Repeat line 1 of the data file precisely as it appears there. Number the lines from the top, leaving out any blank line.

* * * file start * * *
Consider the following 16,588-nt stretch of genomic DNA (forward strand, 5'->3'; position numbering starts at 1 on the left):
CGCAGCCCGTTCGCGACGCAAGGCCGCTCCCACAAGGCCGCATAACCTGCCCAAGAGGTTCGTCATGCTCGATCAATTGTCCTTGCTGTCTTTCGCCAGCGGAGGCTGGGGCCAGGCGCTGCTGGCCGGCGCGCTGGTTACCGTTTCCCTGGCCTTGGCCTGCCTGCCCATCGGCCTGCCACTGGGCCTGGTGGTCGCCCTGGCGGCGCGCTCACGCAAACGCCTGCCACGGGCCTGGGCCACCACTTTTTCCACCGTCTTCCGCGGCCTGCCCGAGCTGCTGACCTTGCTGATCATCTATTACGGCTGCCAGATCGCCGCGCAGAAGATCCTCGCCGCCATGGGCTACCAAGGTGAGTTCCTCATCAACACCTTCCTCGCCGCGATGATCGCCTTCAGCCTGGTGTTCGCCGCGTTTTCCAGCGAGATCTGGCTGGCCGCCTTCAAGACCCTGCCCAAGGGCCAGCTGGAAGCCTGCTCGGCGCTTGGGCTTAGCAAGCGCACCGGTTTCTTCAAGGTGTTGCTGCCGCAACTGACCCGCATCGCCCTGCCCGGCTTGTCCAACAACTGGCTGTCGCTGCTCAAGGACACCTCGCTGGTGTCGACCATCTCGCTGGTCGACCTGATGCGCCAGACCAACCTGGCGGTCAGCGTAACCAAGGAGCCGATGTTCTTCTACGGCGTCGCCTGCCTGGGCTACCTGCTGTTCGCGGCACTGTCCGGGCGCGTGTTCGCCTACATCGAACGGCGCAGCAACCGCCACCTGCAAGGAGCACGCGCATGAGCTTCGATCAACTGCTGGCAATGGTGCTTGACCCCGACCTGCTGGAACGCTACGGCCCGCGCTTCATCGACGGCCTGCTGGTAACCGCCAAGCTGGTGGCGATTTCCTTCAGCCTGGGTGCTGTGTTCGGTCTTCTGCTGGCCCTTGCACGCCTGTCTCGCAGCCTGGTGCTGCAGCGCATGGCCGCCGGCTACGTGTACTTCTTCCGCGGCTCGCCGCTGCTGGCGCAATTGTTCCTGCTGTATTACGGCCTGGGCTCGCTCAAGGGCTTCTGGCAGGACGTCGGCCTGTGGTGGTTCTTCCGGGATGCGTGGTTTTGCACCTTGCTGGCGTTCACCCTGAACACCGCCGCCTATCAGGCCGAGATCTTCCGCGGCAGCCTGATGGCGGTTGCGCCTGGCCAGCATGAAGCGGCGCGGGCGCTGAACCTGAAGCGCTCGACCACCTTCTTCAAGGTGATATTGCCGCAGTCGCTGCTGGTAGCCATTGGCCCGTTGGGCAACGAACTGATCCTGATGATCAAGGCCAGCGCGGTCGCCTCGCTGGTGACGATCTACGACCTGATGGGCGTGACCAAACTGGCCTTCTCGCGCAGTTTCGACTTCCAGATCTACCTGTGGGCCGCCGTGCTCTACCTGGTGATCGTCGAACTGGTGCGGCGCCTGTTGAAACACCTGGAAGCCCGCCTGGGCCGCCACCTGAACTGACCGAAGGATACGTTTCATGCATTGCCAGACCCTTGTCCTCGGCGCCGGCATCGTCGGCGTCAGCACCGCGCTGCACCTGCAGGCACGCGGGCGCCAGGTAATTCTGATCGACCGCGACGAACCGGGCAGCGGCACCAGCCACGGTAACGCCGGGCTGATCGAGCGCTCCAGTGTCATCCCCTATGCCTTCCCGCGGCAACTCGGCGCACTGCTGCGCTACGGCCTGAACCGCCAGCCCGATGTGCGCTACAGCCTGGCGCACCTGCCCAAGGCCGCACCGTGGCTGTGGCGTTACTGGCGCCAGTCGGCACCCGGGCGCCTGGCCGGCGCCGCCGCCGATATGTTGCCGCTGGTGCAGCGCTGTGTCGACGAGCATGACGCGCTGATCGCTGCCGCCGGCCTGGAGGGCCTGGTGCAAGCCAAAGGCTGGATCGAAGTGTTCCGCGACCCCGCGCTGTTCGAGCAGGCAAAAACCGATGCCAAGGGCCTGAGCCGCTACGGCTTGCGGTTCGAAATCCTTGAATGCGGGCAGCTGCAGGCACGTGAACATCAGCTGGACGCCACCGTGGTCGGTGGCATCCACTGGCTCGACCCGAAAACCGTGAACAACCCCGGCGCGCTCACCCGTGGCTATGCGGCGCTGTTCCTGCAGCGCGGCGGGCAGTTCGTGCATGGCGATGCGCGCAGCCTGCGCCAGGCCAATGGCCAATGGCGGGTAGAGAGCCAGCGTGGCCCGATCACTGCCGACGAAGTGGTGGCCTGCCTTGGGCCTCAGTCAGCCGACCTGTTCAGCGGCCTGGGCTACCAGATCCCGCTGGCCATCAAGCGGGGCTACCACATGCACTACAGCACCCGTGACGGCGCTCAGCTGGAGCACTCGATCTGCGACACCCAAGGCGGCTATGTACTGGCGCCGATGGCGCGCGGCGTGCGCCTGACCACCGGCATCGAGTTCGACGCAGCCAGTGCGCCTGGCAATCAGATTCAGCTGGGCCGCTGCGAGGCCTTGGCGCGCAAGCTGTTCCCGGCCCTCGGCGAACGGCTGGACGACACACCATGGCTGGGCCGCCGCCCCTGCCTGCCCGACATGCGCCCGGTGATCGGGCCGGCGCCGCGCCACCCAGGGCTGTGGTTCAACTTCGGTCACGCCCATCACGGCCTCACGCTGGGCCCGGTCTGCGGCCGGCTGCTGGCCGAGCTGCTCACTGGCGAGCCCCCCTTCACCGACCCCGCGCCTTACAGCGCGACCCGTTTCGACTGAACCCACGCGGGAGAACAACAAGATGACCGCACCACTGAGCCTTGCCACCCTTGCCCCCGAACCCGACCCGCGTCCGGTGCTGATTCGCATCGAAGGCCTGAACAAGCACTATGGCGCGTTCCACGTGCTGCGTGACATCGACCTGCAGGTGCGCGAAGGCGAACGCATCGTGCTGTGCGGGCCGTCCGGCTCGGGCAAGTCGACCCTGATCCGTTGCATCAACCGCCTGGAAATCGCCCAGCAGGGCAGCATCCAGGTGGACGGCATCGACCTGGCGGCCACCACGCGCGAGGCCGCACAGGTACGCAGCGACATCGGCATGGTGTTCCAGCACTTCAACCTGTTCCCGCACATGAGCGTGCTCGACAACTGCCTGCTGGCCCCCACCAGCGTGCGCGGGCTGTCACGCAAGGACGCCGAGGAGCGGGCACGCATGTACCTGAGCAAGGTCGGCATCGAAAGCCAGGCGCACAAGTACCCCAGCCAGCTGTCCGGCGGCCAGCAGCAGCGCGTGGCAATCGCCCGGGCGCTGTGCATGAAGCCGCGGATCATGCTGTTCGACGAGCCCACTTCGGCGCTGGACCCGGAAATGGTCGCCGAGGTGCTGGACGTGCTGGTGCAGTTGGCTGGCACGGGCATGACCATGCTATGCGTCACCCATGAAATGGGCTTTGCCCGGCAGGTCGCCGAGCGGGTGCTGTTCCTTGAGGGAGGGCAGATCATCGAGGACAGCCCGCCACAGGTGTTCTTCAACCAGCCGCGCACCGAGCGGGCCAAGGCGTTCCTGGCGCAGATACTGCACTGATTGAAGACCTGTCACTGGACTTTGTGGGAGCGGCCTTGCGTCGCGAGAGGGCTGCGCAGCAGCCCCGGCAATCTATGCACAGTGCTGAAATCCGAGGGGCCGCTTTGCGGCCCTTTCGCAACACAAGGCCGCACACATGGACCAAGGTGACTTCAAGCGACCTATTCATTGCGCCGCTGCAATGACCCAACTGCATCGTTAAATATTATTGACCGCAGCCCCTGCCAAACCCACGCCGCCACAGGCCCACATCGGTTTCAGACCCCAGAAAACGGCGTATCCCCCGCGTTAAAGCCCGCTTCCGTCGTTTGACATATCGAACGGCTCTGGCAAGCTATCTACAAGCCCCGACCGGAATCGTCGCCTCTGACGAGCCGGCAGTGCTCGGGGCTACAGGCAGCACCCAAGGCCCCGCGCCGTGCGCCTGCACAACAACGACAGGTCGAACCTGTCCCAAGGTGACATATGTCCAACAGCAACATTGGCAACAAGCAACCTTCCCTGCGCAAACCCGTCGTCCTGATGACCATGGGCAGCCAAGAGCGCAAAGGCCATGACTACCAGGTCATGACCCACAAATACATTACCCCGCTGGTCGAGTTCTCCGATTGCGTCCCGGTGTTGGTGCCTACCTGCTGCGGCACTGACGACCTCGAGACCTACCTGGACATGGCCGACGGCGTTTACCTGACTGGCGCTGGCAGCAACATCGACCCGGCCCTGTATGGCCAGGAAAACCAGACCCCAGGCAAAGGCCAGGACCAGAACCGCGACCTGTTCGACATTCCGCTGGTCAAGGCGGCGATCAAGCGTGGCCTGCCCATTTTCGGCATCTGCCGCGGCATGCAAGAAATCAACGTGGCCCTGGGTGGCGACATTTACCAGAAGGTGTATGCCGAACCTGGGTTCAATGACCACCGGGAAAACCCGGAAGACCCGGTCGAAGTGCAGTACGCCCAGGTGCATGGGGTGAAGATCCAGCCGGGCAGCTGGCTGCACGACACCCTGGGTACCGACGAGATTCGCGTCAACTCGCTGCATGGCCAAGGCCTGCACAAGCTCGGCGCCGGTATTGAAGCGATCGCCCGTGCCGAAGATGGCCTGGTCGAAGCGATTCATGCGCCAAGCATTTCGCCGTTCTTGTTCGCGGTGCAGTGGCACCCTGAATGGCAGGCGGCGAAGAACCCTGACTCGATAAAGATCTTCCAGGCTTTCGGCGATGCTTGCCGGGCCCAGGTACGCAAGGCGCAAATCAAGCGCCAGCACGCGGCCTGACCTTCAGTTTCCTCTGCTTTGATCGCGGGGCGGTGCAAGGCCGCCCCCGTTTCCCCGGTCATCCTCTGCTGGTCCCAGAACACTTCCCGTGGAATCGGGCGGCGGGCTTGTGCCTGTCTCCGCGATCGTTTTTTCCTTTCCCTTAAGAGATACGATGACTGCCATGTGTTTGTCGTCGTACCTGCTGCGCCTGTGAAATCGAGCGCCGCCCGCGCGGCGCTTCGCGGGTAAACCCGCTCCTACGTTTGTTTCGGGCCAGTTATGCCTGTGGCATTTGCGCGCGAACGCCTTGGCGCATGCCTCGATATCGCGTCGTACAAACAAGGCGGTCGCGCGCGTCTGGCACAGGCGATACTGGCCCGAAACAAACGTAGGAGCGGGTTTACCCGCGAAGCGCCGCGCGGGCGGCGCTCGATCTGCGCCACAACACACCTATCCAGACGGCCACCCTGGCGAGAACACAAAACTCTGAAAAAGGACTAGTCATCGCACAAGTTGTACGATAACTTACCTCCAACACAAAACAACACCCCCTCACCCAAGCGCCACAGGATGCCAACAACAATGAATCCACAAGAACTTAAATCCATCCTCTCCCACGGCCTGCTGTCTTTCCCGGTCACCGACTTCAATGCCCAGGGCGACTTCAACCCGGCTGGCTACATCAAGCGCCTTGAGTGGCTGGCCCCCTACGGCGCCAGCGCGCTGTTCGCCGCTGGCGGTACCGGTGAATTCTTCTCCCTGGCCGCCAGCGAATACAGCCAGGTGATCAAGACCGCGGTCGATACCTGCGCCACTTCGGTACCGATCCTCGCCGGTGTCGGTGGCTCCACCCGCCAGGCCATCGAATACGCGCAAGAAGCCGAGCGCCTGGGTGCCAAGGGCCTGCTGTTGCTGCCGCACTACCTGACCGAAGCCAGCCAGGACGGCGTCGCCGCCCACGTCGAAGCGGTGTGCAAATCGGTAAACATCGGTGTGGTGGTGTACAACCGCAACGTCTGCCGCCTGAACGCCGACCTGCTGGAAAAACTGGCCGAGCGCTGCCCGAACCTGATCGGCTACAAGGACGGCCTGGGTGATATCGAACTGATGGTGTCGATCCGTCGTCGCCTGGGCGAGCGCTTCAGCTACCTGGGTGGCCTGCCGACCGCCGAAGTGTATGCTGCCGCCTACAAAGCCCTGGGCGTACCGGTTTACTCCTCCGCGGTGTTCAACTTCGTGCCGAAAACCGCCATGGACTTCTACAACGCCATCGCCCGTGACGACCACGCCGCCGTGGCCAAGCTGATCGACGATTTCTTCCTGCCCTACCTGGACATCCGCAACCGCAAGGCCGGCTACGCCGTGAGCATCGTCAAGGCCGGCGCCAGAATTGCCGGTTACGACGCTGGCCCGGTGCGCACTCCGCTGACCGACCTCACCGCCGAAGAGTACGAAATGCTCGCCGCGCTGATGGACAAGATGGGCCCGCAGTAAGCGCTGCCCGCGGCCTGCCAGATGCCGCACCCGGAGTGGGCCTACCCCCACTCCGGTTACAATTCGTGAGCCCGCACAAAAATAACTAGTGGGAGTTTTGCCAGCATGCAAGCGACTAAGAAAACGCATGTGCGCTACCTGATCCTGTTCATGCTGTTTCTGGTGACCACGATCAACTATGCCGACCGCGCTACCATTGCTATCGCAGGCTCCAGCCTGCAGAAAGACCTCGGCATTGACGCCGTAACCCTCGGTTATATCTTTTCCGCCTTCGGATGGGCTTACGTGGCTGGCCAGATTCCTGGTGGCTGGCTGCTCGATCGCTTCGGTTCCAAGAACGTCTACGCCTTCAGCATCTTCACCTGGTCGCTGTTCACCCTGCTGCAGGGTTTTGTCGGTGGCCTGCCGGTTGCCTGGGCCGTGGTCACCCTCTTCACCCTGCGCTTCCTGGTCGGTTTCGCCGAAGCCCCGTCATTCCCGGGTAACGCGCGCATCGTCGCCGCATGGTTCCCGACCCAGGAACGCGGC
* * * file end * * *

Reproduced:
Consider the following 16,588-nt stretch of genomic DNA (forward strand, 5'->3'; position numbering starts at 1 on the left):